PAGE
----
Tuesday, December 13, 2011

TIME TRAVEL: Big Bang Theories, Space-Time and the Expanding Universe - Neutrino Misbehavior Suggested 50 Years Ago, Can Neutrinos Travel Into the Past?!

Can neutrinos travel into the past? That's the title of a New Scientist news article from 1963. It reports on a fascinating paper: "Neutrinos and the Arrow of Time in Cosmology", which suggests an experiment involving a neutrino emitter and detector – unimaginable at the time.

The author of the 1962 paper was Jayant Narlikar, a Cambridge physicist who, along with Fred Hoyle, Thomas Gold and Hermann Bondi, believed there was no start to the universe – no "big bang", as Hoyle so memorably (and mockingly) put it. Space-time in an expanding universe changes over time, so the full quantum description of a neutrino in that type of universe is different in the past and the future. The paper analyses how neutrinos would behave in both expanding and unchanging "steady state" universes. Narlikar found that in a universe that is expanding after a big bang event, neutrinos would turn up at a detector before they were emitted. "Only future-going neutrinos were possible in the steady state cosmology while the ever-expanding big bang models gave neutrinos travelling into the past," Narlikar told me. If you see firm evidence of neutrinos arriving at the detector before they are sent, that can't happen in a steady state cosmology, so the big bang has to be right. Or equivalently, no faster-than-light neutrinos, no big bang.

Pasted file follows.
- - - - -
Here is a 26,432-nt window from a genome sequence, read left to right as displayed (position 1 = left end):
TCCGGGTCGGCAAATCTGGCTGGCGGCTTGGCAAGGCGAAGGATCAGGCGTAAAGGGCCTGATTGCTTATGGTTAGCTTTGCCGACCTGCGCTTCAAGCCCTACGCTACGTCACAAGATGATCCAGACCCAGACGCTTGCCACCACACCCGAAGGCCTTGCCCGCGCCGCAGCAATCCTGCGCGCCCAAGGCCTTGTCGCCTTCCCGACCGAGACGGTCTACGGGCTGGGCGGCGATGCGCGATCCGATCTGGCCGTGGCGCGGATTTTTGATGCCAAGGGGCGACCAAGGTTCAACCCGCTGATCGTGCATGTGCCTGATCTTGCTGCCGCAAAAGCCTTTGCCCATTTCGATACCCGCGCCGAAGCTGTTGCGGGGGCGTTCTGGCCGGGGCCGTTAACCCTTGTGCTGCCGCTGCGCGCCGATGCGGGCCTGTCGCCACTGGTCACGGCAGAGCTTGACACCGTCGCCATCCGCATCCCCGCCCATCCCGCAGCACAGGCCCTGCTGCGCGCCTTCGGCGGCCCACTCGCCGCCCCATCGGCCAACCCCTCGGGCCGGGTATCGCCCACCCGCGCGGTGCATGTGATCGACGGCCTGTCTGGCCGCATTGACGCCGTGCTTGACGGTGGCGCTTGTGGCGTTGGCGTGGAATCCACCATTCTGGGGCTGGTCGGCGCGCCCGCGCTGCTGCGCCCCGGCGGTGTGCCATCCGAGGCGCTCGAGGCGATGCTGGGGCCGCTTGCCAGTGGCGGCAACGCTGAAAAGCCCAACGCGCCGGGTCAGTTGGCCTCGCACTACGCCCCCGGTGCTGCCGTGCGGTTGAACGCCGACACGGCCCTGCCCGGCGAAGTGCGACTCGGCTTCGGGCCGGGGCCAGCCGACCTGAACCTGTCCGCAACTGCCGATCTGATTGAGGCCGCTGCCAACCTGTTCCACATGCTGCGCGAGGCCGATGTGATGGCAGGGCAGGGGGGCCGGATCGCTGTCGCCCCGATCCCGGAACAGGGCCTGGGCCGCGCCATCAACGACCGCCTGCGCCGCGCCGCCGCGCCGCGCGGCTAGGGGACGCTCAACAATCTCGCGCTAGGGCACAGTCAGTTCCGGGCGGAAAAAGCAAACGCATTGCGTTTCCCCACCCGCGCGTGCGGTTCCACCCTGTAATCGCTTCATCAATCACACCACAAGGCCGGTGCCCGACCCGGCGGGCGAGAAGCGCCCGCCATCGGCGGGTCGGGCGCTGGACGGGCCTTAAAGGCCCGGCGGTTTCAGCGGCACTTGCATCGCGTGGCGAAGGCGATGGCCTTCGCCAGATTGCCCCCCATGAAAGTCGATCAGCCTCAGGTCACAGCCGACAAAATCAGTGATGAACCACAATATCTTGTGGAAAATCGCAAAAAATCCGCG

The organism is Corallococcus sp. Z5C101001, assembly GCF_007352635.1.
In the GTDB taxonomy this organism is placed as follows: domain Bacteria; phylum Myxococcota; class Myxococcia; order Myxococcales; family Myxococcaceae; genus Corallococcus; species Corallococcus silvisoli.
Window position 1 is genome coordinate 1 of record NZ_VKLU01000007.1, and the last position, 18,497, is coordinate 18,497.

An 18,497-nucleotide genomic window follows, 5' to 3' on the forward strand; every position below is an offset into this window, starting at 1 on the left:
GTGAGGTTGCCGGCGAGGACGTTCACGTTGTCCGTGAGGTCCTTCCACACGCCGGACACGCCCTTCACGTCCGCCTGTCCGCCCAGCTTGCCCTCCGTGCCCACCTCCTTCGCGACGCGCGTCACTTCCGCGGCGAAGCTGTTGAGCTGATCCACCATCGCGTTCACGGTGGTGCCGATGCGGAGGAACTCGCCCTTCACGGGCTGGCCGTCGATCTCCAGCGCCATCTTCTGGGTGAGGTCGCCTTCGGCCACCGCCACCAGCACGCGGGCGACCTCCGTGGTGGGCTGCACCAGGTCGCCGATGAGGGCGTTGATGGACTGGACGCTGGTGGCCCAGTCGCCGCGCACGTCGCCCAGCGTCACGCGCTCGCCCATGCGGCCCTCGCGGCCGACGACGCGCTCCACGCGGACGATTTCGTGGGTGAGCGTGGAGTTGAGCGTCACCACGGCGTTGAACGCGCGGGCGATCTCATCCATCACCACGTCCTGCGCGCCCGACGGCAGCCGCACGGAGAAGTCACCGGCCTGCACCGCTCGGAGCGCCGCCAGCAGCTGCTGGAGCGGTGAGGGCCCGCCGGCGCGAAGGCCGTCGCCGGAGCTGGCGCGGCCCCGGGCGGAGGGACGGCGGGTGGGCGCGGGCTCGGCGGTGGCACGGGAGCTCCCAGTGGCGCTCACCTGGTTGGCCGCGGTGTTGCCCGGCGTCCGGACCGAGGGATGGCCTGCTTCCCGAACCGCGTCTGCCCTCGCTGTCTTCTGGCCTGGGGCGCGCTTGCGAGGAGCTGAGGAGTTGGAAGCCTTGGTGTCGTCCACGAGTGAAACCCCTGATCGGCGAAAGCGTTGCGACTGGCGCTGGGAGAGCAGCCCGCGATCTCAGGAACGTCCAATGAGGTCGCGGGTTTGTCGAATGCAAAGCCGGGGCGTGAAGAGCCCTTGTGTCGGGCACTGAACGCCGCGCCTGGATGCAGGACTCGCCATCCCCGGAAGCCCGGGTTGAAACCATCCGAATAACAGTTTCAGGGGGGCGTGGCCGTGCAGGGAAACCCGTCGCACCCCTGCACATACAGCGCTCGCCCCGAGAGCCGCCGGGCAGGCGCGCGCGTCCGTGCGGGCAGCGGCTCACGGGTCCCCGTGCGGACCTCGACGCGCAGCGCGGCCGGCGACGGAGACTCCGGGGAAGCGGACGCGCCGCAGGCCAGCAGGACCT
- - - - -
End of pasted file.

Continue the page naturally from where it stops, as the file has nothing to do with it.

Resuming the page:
New Scientist declared that the paper, "when stripped of its mathematics, reads like high-class science-fiction". The writer points out that "no practical details are given so now it is presumably up to the experimental physicists." The experimental physicists took half a century, but we can now measure the comings and goings of neutrinos – as shown by all the fuss surrounding the faster-than-light neutrinos supposedly seen in Italy's Gran Sasso lab. In fact, faster-than-light neutrinos can be interpreted as travelling into the past, as this Guardian Q&A describes. According to Narlikar's 1962 paper, the Gran Sasso results could be seen as tentatively offering support for the big bang theory – if we could find a way to test that they are indeed travelling backwards in time. "I have not been able to relate the idea to the 'faster than light' neutrinos since there are no causality checks to decide if they are travelling in the past," Narlikar told me. Narlikar's idea may not solve the mystery of faster-than-light neutrinos, and it may not even shed much light on it – the details of the analysis might be wrong, or be filled with old-fashioned ideas. But I thought it was fascinating that a 50-year-old New Scientist story touched on a topic that is all over the headlines today.

The other interesting thing is that, apart from a few die-hards, no one now doubts the big bang theory is correct anyway. Almost everyone doubts the Gran Sasso results. Welcome to science: it's not about cast-iron, dictatorial results that leave no room for doubt. Instead, we weigh the merits of each piece of evidence. The widespread acceptance of the big bang is due to the cosmic microwave background radiation, discovered not long after Narlikar's paper was published. Science built on the discovery of this radiation, the first light to travel through space after the big bang, has allowed us to reconstruct the entire history of the universe. But Narlikar, Hoyle and others never accepted that these observations consigned the steady state universe to the dustbin of physics. Narlikar still says the widespread acceptance of the big bang is the result of "prejudice". Equally, if the Gran Sasso results are disproved to the satisfaction of most, some will always refuse to accept the consensus. And, paradoxically, that is good news: to keep it on track, to stave off error, science requires well-qualified contrarian challengers. - New Scientist.

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